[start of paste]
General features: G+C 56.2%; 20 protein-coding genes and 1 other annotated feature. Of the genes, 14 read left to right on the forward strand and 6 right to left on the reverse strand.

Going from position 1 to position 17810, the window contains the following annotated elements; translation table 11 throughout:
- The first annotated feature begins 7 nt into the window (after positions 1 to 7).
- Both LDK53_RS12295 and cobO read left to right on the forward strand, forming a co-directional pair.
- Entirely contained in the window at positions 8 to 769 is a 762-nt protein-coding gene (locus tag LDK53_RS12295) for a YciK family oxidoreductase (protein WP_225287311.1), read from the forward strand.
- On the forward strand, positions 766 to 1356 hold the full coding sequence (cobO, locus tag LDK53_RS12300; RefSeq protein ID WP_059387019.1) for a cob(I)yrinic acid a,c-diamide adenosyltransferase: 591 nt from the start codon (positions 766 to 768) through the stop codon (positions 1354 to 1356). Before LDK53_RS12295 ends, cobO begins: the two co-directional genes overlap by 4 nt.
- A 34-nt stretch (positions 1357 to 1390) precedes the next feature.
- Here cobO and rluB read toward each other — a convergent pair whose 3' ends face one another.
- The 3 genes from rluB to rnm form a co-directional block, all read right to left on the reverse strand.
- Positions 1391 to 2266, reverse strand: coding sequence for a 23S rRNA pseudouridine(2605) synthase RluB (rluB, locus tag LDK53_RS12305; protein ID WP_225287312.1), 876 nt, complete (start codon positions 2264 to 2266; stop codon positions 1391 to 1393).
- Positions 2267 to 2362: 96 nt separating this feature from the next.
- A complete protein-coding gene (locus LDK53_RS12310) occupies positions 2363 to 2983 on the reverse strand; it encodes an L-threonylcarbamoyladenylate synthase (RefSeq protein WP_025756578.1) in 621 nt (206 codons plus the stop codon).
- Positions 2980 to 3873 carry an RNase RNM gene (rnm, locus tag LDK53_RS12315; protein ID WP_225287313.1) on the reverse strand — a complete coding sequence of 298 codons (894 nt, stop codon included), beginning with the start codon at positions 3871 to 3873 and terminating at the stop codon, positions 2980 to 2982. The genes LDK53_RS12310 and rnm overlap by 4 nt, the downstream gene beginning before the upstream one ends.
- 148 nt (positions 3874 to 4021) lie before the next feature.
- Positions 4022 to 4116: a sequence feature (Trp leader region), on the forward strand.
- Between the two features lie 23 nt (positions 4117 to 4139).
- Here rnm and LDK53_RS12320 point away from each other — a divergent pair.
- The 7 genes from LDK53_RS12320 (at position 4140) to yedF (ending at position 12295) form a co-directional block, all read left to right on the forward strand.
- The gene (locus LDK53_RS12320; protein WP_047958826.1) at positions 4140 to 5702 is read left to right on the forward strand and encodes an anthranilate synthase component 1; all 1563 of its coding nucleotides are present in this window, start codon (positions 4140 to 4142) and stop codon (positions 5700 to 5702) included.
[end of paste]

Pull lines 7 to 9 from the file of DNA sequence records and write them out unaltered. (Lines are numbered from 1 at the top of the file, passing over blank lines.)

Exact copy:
- A 34-nt stretch (positions 1357 to 1390) precedes the next feature.
- Here cobO and rluB read toward each other — a convergent pair whose 3' ends face one another.
- The 3 genes from rluB to rnm form a co-directional block, all read right to left on the reverse strand.